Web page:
There are 2 connections from each server to the SAN.  The SAN has 2 controllers so each server has a 10GB connection to SAN controller 1 and each has a connection to SAN controller 2.

The SAN is only accessible via the 4 connections mentioned above as each has a separate sub net (10.0.0.x, 10.0.1.x, 10.0.2.x, 10.0.3.x) and those 4 sub nets do not match our normal network sub net (192.168.1.x).  There is 1 management port NIC on the SAN and it does connect to our normal network but it is labeled as management so I don't think there is any traffic going across it other than accessing the web portal for the SAN.

Thanks!
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Philip ElderTechnical Architect - HA/Compute/StorageCommented:
Flip MPIO over to Least Queue Depth for all disks and try again. Round Robin in 2012 R2 can be problematic.

Make sure your network is tuned for iSCSI NIC to NIC. Jumbo Frames is one setting that can help a lot with throughput.
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Cliff GaliherCommented:
As one last point, while I agree that the SAN numbers are low, the standalone numbers also seen high. I can't imagine how many disks it'd take to sustainably hold 2GB / sec read speeds (not 2Gb, but 2GB) ...it's tough to get that even from a cache for more than.a few seconds. Maybe 24+ SSD's spread across multiple 6Gb SATA channels could hit those numbers. But that's a rather unfair comparison to most SANs at that point...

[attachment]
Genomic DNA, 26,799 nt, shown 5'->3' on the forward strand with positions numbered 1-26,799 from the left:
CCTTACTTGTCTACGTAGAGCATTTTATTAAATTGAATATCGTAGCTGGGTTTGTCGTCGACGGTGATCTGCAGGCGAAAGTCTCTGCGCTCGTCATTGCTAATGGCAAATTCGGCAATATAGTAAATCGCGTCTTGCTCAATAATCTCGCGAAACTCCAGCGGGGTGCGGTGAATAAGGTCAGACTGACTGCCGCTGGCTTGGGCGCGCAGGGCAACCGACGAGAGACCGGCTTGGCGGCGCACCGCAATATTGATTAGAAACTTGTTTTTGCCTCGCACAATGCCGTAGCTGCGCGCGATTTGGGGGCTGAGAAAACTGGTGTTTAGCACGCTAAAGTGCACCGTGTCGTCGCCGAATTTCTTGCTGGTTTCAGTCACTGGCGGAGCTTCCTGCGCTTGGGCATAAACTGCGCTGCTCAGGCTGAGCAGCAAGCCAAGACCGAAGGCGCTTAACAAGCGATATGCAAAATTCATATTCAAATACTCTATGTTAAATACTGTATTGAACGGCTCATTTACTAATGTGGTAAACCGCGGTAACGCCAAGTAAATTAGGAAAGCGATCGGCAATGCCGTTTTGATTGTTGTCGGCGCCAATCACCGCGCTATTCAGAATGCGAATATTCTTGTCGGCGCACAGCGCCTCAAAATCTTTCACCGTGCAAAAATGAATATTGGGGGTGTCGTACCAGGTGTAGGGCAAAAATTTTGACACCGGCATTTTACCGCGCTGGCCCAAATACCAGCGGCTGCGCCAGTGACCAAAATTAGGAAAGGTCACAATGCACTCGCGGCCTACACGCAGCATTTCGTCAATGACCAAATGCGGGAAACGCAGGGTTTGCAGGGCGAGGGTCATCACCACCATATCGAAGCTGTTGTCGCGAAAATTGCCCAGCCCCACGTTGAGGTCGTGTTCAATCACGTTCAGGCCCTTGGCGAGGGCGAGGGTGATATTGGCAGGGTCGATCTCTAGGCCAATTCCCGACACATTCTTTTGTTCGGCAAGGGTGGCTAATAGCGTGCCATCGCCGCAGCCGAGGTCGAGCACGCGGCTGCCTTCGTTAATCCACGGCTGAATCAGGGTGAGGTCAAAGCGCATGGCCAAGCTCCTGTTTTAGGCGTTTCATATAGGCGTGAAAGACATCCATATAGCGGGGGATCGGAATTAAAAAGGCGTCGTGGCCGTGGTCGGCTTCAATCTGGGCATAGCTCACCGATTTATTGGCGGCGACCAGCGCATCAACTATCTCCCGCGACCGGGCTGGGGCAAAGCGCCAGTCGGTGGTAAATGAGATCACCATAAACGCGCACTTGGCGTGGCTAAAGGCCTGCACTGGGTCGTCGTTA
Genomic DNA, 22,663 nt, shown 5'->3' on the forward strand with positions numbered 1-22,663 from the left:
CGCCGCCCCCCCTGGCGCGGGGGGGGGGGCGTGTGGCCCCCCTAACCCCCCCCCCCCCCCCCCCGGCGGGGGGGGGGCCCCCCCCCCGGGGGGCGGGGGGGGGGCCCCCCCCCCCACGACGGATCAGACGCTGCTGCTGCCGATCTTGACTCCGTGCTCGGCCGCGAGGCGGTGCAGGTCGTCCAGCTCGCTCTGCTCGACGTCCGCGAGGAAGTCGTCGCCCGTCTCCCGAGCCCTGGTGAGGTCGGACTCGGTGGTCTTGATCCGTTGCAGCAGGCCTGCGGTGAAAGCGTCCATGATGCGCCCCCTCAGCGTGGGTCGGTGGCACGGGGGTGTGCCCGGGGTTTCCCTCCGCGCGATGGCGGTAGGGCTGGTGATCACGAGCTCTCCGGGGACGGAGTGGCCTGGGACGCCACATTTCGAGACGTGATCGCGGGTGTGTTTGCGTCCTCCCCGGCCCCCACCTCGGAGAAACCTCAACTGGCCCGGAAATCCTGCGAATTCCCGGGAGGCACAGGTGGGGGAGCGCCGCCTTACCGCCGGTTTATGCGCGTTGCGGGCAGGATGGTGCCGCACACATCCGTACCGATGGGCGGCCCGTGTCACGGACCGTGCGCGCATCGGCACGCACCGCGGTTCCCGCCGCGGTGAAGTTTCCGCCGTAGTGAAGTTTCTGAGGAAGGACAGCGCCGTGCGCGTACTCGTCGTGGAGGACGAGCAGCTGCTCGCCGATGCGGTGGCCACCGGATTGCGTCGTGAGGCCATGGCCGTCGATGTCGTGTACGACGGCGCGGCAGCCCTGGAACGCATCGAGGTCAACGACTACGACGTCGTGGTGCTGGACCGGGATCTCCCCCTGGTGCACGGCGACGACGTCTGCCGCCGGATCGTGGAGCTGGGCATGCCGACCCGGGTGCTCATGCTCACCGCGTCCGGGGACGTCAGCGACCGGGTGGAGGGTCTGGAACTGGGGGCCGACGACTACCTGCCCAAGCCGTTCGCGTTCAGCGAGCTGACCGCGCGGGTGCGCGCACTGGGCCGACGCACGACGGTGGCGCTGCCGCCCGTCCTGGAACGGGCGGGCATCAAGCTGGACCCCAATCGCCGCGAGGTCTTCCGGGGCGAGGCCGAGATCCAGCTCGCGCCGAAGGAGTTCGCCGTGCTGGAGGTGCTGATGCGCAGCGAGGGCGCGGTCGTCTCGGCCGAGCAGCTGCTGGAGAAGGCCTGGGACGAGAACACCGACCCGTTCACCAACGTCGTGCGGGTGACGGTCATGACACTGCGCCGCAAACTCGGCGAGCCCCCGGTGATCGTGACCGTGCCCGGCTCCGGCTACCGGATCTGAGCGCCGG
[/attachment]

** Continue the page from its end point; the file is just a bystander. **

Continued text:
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IT AdminAuthor Commented:
Hey guys,

Thanks for the comments.  

I have tried switching MPIO to Least Queue Depth and I still see roughly the same speeds.
Jumbo Frames has always been enabled on both the iSCSI NICs and the SAN NICs

Thanks
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SteveCommented:
did you try the tests with minial VMs and the SANs activity monitoring facilities? you need to find out where the bottleneck is.
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IT AdminAuthor Commented:
totallytonto: Yes we made a discovery last night that creating a VM from scratch gave us much more favorable numbers.  It looks like something in the VM that we exported / imported is causing the slowness we are seeing.

Thanks
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SteveCommented:
Did you remove the old raid/chipset drivers?
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IT AdminAuthor Commented:
Hey totallytonto,

We moved this server from physical to vm quite a while ago so I don't recall doing that.  But when I look at the Storage Controllers under Device Manager I only see "Microsoft Storage Spaces Controller".  I'm not seeing a driver for the PERC controller that we have on the old Dell physical server.

Anywhere else I need to look?

Thanks
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Philip ElderTechnical Architect - HA/Compute/StorageCommented:
Make sure any device drivers and server management applications for the previous hardware are removed.

Elevate a CMD:
set devmgr_show_nonpresent_devices=1 [Enter]
start devmgmt.msc [Enter]
View --> click on Show hidden devices

Clean up any references to previous hardware. This will include NICs, CPUs, chipset, PCI bus, and others. You may find hardware vendor management/monitoring hooks in there too that need to be cleaned out.